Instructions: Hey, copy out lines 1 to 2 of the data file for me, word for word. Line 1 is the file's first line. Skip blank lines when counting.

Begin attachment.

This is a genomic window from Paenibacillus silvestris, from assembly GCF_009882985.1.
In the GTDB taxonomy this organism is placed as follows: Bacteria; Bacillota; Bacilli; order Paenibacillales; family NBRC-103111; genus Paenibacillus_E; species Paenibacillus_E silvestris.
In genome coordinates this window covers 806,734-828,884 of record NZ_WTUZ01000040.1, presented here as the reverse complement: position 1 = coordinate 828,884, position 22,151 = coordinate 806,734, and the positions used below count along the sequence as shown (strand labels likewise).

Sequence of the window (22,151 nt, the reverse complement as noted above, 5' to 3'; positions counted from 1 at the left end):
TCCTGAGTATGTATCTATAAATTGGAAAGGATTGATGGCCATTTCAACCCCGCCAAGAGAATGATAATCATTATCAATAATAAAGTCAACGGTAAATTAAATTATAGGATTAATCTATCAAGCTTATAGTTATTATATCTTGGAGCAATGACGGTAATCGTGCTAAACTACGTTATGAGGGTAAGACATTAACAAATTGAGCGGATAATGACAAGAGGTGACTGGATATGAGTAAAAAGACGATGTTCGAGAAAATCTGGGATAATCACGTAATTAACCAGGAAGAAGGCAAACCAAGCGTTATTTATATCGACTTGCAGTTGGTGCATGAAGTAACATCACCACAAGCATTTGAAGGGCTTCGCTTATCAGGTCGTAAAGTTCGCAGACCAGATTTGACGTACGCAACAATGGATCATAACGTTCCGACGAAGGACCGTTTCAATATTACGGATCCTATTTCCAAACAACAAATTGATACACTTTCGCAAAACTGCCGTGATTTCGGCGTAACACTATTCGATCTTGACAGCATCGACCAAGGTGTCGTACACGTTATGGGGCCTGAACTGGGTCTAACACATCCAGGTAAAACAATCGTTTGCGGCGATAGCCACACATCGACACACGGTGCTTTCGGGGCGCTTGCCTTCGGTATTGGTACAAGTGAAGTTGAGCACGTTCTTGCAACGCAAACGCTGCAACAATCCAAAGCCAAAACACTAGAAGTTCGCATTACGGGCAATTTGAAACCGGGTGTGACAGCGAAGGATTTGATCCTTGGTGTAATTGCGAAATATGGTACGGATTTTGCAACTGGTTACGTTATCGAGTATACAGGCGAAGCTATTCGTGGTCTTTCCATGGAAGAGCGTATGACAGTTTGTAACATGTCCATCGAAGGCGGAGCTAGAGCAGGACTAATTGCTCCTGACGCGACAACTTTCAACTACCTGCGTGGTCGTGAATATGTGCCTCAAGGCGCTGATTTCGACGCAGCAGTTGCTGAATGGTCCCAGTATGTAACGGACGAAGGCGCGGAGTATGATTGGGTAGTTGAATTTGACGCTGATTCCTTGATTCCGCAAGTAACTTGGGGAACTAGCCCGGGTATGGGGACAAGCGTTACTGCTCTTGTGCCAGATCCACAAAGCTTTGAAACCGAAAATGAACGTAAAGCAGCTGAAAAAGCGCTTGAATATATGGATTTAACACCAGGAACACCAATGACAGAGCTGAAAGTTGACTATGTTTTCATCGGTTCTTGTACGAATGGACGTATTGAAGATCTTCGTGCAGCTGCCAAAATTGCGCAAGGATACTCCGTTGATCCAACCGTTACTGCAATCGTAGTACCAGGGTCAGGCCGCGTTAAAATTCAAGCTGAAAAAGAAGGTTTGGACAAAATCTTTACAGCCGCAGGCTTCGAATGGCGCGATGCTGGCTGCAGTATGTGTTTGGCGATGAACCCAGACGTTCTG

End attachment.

This is a genomic window from Paenibacillus silvestris, from assembly GCF_009882985.1.
In the GTDB taxonomy this organism is placed as follows: Bacteria; Bacillota; Bacilli; order Paenibacillales; family NBRC-103111; genus Paenibacillus_E; species Paenibacillus_E silvestris.